Cornell University Study Finds Women Who Breastfeed Longer Are More Likely to Have More Children

A new study led by Vida Maralani, a professor of sociology at Cornell University in Ithaca, New York, has found that women who breastfeed their first child for longer durations than other women were likely to meet or exceed the number of children they expected to have before they started their families. Additionally, women who breastfeed for shorter durations are more likely to have fewer children than they expected to have.

The researchers examined data from 3,700 mothers from 1979 to 2012. They measured women’s expected fertility at least one year before women conceived their first children to examine the link between their expectations of future fertility and their actual behavior. They also accounted for differences in breastfeeding and fertility by education, age, marital status, family income, and work histories.

The researchers stated that their results do not necessarily mean that breastfeeding duration causes women to have larger families. They write, “Indeed, our study reveals the opposite: the interconnectedness of family preferences and child investment across the life course.” They found that demographic factors like the ones they accounted for do not explain these patterns. They suggest future research is needed to study other potential explanations such as spousal support, preferences for time spent with children, or work flexibility.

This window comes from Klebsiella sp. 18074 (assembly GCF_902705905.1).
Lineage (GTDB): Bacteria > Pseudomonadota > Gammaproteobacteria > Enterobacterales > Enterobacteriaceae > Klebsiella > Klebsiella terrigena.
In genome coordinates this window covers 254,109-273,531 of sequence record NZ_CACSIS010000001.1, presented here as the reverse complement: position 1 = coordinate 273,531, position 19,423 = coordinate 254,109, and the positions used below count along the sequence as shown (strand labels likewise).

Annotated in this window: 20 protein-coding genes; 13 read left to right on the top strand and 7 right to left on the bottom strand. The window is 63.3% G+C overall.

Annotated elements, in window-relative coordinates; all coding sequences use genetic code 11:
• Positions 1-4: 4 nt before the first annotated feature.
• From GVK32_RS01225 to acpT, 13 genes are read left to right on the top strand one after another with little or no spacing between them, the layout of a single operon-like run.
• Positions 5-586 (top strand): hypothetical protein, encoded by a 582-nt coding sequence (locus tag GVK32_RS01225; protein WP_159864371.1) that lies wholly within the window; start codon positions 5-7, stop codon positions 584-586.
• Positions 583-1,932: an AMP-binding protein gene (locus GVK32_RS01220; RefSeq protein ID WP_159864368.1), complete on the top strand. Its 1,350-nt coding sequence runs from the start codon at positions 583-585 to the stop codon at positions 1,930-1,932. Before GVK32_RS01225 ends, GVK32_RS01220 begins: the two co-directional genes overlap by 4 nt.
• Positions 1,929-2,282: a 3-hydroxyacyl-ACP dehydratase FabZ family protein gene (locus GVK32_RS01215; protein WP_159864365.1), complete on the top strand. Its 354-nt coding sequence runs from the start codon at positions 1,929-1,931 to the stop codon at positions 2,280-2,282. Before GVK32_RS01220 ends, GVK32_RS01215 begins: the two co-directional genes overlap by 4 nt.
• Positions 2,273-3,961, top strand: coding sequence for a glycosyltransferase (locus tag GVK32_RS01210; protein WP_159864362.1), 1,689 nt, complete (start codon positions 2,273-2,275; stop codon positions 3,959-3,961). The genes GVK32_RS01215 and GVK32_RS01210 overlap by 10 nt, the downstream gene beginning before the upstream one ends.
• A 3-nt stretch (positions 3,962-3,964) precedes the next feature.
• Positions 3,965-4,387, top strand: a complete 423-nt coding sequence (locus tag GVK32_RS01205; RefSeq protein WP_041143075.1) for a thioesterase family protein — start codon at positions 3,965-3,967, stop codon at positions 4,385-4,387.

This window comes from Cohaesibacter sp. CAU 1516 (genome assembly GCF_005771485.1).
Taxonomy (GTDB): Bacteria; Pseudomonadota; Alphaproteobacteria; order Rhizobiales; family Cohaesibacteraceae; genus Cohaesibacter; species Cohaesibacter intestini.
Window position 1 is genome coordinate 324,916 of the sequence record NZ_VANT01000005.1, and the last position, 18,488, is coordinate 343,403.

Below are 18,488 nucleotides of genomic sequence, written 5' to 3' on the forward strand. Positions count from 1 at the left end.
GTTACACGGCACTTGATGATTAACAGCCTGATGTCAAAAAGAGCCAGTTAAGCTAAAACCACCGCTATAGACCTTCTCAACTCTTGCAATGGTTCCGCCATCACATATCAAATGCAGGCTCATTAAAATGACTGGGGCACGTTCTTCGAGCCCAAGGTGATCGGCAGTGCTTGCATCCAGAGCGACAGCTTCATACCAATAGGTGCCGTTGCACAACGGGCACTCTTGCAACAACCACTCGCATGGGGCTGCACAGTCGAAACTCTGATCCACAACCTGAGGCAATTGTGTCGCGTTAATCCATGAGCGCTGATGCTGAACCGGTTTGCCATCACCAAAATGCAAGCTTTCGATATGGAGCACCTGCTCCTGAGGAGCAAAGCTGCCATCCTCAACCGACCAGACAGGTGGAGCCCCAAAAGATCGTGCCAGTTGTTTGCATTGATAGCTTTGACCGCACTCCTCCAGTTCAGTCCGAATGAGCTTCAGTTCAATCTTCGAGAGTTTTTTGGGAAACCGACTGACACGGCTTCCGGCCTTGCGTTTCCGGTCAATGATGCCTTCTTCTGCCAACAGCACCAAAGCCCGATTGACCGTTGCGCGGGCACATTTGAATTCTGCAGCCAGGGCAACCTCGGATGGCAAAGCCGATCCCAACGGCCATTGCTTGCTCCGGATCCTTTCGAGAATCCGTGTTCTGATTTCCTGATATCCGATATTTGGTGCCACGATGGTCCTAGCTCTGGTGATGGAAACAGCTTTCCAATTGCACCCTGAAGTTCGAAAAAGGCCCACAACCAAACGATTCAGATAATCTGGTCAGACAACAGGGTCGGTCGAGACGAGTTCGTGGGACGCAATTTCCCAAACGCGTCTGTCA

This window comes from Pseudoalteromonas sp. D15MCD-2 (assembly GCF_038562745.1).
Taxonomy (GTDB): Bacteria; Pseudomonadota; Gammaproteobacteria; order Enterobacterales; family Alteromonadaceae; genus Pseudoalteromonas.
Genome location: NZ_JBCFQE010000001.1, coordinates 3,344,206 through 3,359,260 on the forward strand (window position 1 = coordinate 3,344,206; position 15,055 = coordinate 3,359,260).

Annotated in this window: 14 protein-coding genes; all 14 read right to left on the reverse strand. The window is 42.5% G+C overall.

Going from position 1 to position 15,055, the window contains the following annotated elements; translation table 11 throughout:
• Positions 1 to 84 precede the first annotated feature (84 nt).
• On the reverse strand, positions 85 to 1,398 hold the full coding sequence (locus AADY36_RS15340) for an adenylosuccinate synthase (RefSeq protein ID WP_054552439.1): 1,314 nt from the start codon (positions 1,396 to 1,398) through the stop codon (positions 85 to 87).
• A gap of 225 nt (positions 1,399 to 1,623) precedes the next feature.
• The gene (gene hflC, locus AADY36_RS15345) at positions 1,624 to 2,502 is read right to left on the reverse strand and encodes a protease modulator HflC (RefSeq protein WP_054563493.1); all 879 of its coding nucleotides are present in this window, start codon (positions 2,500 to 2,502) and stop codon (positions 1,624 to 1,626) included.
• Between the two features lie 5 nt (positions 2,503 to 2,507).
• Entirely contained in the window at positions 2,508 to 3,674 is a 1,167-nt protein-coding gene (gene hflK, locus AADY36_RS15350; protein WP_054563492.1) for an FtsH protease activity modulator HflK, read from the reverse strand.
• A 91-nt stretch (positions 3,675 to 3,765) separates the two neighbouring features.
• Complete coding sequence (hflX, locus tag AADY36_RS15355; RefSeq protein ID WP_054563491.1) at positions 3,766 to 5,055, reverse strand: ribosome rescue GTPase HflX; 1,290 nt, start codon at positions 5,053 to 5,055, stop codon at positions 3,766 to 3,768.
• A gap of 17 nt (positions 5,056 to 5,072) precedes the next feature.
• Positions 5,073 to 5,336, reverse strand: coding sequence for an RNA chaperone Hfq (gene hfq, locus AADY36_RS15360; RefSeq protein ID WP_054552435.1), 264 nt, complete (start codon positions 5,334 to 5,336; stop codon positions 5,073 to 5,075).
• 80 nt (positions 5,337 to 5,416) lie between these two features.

Professor Maralani and her co-author write, “long-duration breastfeeding serves as a proxy for identifying a group of very highly educated women who seem to achieve and exceed their expected fertility across the life course. Our results suggest that breastfeeding duration may serve as a powerful proxy that captures numerous observed and unobserved preferences about family and child investment, and necessarily, the tradeoffs that women and couples make.”

Dr. Maralani holds a bachelor’s degree from the University of California, Berkeley, a master’s degree in history from San Francisco State University, and a Ph.D. in sociology from the University of California, Los Angeles.

The full study, “Intensive Parenting: Fertility and Breastfeeding Duration in the United States,” was published in the October issue of Demography. It may be accessed here.

Filed Under: Research/Study


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